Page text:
Last week, my joy was rather short lived when I read somewhere in the newspapers that an 11-year-old child had drowned in River Nyabarongo in Muhanga district. The river has actually claimed two lives in a space of just two weeks. I also heard some reports of a child who was swept away by flood waters in Nyacyonga just the other day.
A week ago while in Kampala, a school child was also swept to her death by flood waters after a heavy downpour in the city. And we should not forget that last month four children drowned in River Nyabarongo. Even the recent fire disaster in Nairobi claimed so many young children.
All these worrying reports make my heart bleed. We always praise children as the future leaders but how can they get to this future if their present is so life threatening. How are they supposed to achieve their dreams if their present survival is not secured?
Each time such cases are reported, the blame fingers come out pointing at parents, teachers, local authorities or anyone close by. What we need to do is not cast blame on each other but each to contribute toward making our children safe.
Many times I see school children walking by the roadsides alone and I wonder whether they even know whether they are walking on the safer side. At the advent of my primary education I was taught that it is always safer to walk on the side with oncoming traffic because then one can see an approaching vehicle.
Parents and teachers also need to warn children against playing in the rain as the force of flowing water can easily carry a small child away. They should be urged to wait out the rain instead of walking in it. I know many naughty children will prefer to walk in the rain and even take off their shoes to walk in the trenches where the water is flowing.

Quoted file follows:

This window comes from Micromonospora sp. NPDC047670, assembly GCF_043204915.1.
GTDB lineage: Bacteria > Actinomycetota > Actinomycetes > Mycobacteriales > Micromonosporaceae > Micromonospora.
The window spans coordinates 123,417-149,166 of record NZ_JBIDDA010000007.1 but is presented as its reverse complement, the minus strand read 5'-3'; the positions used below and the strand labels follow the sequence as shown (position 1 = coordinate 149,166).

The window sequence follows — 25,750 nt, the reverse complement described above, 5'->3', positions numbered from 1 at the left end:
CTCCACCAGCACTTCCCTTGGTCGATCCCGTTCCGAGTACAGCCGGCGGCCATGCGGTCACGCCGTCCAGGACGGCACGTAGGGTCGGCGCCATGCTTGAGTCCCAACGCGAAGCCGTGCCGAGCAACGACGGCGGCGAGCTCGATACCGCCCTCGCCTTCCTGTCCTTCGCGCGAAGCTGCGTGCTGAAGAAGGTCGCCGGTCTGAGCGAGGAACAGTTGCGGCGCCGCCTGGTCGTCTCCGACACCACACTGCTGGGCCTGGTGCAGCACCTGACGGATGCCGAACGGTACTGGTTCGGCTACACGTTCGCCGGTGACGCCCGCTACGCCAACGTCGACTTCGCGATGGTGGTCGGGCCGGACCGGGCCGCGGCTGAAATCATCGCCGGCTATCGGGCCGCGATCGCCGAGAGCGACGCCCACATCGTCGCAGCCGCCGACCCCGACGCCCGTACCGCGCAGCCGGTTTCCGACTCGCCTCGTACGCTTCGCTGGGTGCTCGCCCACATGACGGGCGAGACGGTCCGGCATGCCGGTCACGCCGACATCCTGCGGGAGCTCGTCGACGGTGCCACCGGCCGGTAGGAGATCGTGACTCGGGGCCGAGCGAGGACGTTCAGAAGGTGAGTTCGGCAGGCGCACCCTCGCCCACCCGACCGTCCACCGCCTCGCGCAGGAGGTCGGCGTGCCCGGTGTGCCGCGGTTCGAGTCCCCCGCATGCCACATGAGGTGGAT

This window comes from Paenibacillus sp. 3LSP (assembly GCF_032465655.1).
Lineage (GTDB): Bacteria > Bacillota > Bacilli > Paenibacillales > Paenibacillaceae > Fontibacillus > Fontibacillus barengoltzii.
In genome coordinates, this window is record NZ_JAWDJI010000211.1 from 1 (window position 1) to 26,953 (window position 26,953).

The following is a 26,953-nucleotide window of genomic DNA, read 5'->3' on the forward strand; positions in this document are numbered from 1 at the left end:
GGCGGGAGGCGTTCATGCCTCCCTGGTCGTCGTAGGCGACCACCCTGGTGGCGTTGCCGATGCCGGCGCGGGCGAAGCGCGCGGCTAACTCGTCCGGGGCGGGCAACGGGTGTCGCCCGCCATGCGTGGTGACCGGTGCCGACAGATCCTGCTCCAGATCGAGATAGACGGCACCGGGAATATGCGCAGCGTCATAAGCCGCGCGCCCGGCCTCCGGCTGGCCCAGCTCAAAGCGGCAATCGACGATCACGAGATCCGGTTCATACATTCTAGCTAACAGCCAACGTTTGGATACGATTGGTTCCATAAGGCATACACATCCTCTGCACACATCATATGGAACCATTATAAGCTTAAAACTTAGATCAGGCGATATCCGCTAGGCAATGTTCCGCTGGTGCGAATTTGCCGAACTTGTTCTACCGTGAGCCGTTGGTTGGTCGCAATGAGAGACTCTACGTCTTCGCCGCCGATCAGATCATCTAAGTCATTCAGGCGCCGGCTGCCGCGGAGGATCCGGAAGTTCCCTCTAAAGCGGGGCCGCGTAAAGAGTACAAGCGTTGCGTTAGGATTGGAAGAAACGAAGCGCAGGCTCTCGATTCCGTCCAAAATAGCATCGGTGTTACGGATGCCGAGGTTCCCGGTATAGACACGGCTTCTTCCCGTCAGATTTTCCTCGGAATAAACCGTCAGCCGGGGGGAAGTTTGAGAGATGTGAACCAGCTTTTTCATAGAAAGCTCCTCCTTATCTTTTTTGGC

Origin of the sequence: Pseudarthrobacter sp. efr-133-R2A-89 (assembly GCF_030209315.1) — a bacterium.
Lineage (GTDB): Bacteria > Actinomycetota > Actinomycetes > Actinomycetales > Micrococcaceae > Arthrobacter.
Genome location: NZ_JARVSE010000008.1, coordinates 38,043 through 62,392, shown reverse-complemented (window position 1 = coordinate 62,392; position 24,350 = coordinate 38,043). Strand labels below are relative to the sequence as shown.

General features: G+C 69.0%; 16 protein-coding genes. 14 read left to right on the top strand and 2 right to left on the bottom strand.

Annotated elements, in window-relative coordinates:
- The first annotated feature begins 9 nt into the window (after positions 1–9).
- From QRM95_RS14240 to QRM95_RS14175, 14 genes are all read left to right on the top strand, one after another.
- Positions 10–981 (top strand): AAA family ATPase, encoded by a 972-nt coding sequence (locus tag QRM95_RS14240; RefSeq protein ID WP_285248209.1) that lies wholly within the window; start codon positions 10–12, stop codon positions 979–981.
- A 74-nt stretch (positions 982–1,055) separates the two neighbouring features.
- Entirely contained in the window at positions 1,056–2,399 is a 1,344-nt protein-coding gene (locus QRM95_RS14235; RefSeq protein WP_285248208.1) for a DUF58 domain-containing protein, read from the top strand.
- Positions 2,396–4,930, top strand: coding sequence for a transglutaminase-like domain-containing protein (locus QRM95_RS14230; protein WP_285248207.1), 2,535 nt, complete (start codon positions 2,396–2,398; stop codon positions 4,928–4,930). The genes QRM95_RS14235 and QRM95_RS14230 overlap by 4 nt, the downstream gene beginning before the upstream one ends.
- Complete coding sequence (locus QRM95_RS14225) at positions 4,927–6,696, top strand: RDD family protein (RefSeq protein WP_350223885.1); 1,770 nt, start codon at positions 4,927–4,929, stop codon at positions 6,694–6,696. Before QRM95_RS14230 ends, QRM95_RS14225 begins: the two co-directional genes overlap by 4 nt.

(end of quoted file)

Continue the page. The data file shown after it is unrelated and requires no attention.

The oil spillage and fire in Nairobi should also remind us to strongly remind the little ones NEVER to indulge in fetching fuel from an oil tanker or leaking pipeline. It is always just a matter of time before the leakage catches fire and devours all those in its presence. Parents should also never be so irresponsible as to send their children to collect spilling fuel.
Thankfully, the Rwanda National Police occasionally visit schools to conduct seminars on topics like drug abuse. However, they need to also talk to school children about road safety on a more regular basis.
The fire department ought to find time to visit schools and educate children on what to do when faced with a fire outbreak situation. As we equip our children with the right attitudes, skills and knowledge we should not ignore those aimed at keeping them safe and alive.
First aid and how to act in cases of emergency should be taken seriously and taught to all students in all schools.